Im not a cranky mama, but sometimes, if I have a lot of “friend/connection” requests in communities without stating why I should become friends with them – I write them a message and hear why they are interested in me. This kind of puzzles people, It’s something I do because I believe in quality far more than quantity. If you want to be a connection with me you should at least be a person I want to know and want to like. Give me a chance to get to know you, otherwise I will kindly refer you to my facebook page, newsletter or rss feed.

What do you think ? is it crazy to demand this from your network – or do you just hook up with everybody regardless ?

Should companies focus more on facebook than their own site ?

my i heart communities logo

This is a question that I get a lot when I speak at events and with my clients.

To what extend should companies focus their activities on facebook instead of their own site ?

I think facebook is really cool in some cases and not so cool in others… I love the fact that the interaction in there is a gamechanger for the whole internet…  But Im not fond of their ever changing terms basically saying what you can and cannot do, with your content on facebook. I think in general that terms are good and they are needed with facebook. but fx. facebooks promotion terms is not just a law to me, it’s more a creative restraint and a dictation.

So for the sake of the creative restraint and the dictation, I don’t think you should focus more on facebook than your own site. I hate when people tell me what to do, and I want the total freedom of the web and I don’t want my identity to be owned by some megacorporation in the US. To me, only to have your website on facebook would be to sell the chaos, anarchy and freedom of the internet to somebody else.

This is what I think you should do instead:

Make your site the one-stop platform for everything you:

Everything goes on there so you create more of a universe of you, than a website. This is important because we tend to hide behind the screens a bit – but a wise woman told me that I needed to burst out.. So I have around a 50 page addition on my to-do to that is going to be added along the way. Yes I am going to be full of myself here and this is where you will experience me. This is also where all the writings and videos will be. This is where you need to go to find me =)

Make social media, proactivity and other blogs your embassies:

I see my two facebook pages as embassies for, my twitter profile as well. Linkedin ? yep. Conferences ? embassies.

I see my danish blogs on and as embassies. I see my newsletter as an embassy. Comments on other blogs are embassies. Books and e-books are embassies.
By that I mean that I draw people into the “country”, and give them every reason to stick around. Because I want them right here, so I can continously inspire and convert you to buy some of my stuff so I can do more cool stuff for you guys

You can also see it as you’re own personal spiderweb.

Be specific on your embassies – state what people can expect from them and what you expect from people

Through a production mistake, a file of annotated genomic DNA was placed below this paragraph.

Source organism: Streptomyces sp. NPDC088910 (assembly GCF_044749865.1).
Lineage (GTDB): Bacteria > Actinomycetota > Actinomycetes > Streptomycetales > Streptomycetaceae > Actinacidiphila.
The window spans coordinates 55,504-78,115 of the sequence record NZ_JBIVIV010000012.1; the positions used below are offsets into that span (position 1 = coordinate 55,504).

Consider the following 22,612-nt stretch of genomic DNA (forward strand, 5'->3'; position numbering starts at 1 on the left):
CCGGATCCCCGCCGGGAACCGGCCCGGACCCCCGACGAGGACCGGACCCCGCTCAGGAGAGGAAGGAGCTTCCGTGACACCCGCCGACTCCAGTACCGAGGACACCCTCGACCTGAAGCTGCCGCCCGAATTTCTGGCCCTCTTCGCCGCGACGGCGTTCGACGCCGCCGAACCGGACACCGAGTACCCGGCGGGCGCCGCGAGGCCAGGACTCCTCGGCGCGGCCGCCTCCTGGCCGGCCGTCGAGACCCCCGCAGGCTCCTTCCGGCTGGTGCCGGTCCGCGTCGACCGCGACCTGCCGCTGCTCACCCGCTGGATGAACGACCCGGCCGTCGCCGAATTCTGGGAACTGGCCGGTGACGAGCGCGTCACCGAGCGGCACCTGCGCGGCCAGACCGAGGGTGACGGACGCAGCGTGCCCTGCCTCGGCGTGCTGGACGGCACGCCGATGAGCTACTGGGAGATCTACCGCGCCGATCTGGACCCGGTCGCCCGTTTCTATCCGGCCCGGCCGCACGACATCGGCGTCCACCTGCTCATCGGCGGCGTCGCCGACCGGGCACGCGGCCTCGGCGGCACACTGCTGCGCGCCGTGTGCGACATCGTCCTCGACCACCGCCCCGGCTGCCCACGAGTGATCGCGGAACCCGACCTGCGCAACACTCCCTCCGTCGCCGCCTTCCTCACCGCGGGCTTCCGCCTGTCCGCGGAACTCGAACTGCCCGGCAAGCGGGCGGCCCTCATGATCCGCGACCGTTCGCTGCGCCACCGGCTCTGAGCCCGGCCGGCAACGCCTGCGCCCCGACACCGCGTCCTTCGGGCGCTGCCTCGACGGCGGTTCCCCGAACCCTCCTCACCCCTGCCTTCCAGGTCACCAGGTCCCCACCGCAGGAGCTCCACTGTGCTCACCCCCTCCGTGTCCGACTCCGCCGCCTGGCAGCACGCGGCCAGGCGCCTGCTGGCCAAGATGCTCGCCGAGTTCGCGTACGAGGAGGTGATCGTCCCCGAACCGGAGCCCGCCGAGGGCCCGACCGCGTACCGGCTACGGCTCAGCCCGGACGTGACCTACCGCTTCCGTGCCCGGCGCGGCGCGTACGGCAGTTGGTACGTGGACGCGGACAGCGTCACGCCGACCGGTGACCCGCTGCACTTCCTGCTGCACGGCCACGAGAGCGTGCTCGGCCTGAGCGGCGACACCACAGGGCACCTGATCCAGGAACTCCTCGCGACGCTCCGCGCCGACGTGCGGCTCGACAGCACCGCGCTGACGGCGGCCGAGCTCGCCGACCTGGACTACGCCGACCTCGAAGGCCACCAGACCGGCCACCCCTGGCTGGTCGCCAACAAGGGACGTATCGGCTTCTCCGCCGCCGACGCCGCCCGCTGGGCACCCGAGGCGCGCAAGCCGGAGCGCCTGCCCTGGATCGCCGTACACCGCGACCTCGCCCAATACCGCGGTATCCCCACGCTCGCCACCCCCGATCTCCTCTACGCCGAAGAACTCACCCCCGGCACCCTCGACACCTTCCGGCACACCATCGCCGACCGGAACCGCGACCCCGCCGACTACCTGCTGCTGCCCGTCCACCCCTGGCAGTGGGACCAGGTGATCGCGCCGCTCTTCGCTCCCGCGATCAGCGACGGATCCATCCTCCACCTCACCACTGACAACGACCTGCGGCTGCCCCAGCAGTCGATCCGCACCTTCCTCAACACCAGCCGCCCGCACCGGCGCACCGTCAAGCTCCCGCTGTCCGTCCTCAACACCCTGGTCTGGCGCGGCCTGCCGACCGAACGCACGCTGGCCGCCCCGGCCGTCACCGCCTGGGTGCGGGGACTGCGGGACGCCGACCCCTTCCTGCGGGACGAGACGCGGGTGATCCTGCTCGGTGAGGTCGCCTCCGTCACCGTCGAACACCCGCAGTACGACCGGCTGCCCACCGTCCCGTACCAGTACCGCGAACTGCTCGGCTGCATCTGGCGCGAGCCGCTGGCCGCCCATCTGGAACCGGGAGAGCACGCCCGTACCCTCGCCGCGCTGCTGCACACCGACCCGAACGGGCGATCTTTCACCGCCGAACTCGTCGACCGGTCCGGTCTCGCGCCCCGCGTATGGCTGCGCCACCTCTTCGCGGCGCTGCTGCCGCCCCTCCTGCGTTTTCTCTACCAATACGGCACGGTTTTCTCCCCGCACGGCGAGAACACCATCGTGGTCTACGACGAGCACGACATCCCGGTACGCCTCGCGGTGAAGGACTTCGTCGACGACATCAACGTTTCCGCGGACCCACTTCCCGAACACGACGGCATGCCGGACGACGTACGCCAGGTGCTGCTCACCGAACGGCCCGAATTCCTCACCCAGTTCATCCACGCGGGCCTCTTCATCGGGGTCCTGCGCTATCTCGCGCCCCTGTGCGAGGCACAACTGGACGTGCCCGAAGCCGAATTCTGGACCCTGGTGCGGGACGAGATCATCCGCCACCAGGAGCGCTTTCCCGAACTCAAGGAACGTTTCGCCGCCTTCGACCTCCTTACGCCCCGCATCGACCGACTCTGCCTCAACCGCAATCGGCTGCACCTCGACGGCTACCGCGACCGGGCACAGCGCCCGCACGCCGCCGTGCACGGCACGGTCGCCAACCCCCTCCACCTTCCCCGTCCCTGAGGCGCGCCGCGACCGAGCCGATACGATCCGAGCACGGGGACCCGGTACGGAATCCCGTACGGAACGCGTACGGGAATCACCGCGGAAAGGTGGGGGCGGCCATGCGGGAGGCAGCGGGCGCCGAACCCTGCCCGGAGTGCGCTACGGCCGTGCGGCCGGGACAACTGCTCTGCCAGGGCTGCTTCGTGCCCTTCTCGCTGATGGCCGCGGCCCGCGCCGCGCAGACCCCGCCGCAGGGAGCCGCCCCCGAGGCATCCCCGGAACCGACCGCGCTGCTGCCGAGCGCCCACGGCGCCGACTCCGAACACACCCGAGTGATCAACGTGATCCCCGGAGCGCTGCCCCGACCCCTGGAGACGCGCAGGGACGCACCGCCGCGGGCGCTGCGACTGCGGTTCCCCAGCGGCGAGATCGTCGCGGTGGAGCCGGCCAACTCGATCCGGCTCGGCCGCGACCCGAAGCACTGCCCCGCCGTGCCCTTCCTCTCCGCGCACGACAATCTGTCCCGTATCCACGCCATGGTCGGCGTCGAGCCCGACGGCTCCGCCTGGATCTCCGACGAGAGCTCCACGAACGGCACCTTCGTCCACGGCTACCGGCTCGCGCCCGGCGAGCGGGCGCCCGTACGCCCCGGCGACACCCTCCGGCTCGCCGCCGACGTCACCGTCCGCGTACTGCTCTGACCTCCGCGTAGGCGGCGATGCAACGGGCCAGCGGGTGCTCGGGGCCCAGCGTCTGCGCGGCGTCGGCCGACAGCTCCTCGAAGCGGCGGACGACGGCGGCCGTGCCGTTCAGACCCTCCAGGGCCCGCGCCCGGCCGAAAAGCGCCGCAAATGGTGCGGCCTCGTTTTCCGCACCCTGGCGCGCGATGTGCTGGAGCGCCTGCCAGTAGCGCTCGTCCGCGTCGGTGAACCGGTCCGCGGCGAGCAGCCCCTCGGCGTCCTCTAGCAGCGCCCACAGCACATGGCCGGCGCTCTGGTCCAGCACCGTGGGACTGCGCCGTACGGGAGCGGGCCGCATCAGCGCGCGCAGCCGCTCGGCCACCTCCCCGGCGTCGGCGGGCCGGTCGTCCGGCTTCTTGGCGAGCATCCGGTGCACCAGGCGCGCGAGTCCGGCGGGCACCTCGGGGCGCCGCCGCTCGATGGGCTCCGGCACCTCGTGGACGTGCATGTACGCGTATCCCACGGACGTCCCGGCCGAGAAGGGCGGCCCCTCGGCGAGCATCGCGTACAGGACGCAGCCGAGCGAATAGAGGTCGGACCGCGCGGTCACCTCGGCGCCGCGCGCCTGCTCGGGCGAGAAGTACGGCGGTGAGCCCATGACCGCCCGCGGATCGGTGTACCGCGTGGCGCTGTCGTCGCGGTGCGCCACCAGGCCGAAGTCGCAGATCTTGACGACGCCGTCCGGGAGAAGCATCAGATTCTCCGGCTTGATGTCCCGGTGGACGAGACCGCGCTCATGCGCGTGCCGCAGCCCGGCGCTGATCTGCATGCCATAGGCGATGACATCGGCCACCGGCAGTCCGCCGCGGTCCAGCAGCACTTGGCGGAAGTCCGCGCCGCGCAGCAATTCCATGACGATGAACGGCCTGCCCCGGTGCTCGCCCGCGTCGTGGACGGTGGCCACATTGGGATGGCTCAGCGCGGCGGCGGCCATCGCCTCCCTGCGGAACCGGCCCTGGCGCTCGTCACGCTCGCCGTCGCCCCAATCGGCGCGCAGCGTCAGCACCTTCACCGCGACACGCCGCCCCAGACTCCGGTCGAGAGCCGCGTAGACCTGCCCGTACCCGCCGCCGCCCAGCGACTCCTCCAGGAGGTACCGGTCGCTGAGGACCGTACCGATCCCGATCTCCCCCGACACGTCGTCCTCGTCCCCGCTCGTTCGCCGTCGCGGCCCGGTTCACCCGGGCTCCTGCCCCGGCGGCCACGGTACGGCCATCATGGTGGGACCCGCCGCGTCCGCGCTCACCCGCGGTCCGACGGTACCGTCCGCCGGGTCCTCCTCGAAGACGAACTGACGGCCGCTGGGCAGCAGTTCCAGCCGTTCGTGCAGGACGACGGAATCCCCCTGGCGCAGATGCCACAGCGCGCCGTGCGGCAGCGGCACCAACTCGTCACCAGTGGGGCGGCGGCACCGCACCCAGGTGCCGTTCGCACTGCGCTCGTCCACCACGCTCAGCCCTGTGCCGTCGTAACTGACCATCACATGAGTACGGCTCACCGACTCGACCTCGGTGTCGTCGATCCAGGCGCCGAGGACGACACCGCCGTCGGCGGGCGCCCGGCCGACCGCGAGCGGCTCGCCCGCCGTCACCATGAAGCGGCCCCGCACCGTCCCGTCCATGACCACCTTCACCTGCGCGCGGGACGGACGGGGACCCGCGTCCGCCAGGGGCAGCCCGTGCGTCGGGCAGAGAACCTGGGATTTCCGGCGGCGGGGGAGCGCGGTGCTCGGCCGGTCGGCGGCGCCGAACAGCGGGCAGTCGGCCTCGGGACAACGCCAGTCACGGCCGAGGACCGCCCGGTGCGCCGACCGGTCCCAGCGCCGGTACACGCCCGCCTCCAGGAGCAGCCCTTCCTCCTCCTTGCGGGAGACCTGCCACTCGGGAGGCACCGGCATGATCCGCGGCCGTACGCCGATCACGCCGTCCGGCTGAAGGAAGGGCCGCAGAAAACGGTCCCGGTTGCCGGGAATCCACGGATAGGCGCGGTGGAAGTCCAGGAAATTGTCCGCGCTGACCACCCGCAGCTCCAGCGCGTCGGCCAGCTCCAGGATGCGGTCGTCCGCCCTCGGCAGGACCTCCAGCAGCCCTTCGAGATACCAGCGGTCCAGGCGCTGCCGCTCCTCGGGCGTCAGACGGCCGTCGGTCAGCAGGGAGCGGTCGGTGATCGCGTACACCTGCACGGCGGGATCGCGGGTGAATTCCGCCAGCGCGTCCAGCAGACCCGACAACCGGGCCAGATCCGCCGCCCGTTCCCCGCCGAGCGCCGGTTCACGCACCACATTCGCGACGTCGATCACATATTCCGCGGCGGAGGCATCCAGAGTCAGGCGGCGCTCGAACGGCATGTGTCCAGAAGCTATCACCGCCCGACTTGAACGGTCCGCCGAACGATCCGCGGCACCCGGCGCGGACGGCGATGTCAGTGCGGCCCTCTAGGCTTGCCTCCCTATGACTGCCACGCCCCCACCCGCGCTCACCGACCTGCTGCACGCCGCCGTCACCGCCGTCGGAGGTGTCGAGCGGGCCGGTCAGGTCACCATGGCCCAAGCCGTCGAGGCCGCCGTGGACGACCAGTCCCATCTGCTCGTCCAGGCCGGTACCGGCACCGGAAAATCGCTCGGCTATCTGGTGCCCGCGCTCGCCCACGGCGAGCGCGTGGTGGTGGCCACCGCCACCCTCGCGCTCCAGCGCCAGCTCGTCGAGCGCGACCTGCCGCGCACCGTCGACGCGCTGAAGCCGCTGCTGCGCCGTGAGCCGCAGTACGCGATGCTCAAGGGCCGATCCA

My personal facebook page is for all my writings – both english and danish blogposts (on you only get the english writings)

Twitter is where I interact with my underground community aka. people within my field. I know twitter is huge in the US but not so much so in Denmark or Scandinavia even. It’s more a closed club – but a very fun one.

And so on and so forth.

But it’s a spiderweb for the magical kingdom of Henriette Weber, so I can get you here and measure your traffic and give you more good stuff…  a’right ? is a way for you to be inspired, and for me to become better at giving you what you want from me.

A cool social version of the semantic web: Quora

I really respect communities and apps who are changing my dusty old internet habits, and these days, Quora is one of those. A new go-to place of mine, and it takes a bit of effort to get in that space. So far I have been lurking around in the community and haven’t really been participating that much at all (except from voting some cool answers up).

A couple of years back everybody was talking about the semantic web – a web that was smarter than web 2.0: web 3.0. I haven’t heard about it in a while (I dunno maybe I just don’t mix with those circles anymore?).  I think that Quora has the ideology behind web 3.0 by the neck – and it’s even not search made smart or robotted, as web 3.0 was predicted to be – it’s real humans beings discussing everything from lady gaga to russian literature.
A large part of me goes YAY! because it’s not about where you are or what you’re doing (like a lot of other things coming out these days) it’s about giving good explanations and answers to questions, pretty basic and not really new – but it just flows really well and is very well built. One of the really cool things about it, is that for an internet addict like me, it resembles the forum threads of yesterday, yet turned clever, social and at times hilarious. I love the different answers coming in  – like in this thread for how you politely turn people down that would like to “have coffee sometime”, or the discussion for why delicious failed.